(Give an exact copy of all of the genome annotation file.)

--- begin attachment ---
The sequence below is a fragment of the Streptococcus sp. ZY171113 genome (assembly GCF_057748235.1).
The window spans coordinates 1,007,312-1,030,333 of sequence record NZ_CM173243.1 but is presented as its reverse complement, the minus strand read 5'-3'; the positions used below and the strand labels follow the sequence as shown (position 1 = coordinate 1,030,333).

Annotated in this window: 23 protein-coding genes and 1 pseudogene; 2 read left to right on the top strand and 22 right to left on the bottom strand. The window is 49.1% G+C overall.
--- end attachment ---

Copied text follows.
The sequence below is a fragment of the Streptococcus sp. ZY171113 genome (assembly GCF_057748235.1).
The window spans coordinates 1,007,312-1,030,333 of sequence record NZ_CM173243.1 but is presented as its reverse complement, the minus strand read 5'-3'; the positions used below and the strand labels follow the sequence as shown (position 1 = coordinate 1,030,333).

Annotated in this window: 23 protein-coding genes and 1 pseudogene; 2 read left to right on the top strand and 22 right to left on the bottom strand. The window is 49.1% G+C overall.